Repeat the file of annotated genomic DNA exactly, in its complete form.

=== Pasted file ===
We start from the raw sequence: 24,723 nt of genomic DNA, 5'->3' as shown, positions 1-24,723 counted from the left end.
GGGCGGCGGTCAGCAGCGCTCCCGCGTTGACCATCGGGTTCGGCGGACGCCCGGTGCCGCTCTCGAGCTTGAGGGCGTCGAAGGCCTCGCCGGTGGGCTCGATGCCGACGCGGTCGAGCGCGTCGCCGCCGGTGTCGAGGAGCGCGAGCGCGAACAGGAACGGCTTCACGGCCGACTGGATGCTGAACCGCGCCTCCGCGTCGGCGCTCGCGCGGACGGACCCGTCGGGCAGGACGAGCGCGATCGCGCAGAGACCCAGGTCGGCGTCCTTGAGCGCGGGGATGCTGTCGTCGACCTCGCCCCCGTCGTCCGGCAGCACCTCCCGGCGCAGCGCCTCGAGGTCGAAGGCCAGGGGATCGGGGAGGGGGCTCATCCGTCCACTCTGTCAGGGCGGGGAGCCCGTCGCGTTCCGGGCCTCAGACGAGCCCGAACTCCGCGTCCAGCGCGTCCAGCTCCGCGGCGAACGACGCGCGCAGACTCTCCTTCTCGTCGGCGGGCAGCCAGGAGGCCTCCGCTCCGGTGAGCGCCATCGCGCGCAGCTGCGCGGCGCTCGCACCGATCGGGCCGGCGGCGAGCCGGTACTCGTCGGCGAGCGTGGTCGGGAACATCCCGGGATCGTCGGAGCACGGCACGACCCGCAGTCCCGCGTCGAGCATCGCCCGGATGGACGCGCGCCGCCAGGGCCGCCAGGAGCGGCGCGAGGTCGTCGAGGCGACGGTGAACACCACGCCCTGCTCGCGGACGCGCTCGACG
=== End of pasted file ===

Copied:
We start from the raw sequence: 24,723 nt of genomic DNA, 5'->3' as shown, positions 1-24,723 counted from the left end.
GGGCGGCGGTCAGCAGCGCTCCCGCGTTGACCATCGGGTTCGGCGGACGCCCGGTGCCGCTCTCGAGCTTGAGGGCGTCGAAGGCCTCGCCGGTGGGCTCGATGCCGACGCGGTCGAGCGCGTCGCCGCCGGTGTCGAGGAGCGCGAGCGCGAACAGGAACGGCTTCACGGCCGACTGGATGCTGAACCGCGCCTCCGCGTCGGCGCTCGCGCGGACGGACCCGTCGGGCAGGACGAGCGCGATCGCGCAGAGACCCAGGTCGGCGTCCTTGAGCGCGGGGATGCTGTCGTCGACCTCGCCCCCGTCGTCCGGCAGCACCTCCCGGCGCAGCGCCTCGAGGTCGAAGGCCAGGGGATCGGGGAGGGGGCTCATCCGTCCACTCTGTCAGGGCGGGGAGCCCGTCGCGTTCCGGGCCTCAGACGAGCCCGAACTCCGCGTCCAGCGCGTCCAGCTCCGCGGCGAACGACGCGCGCAGACTCTCCTTCTCGTCGGCGGGCAGCCAGGAGGCCTCCGCTCCGGTGAGCGCCATCGCGCGCAGCTGCGCGGCGCTCGCACCGATCGGGCCGGCGGCGAGCCGGTACTCGTCGGCGAGCGTGGTCGGGAACATCCCGGGATCGTCGGAGCACGGCACGACCCGCAGTCCCGCGTCGAGCATCGCCCGGATGGACGCGCGCCGCCAGGGCCGCCAGGAGCGGCGCGAGGTCGTCGAGGCGACGGTGAACACCACGCCCTGCTCGCGGACGCGCTCGACG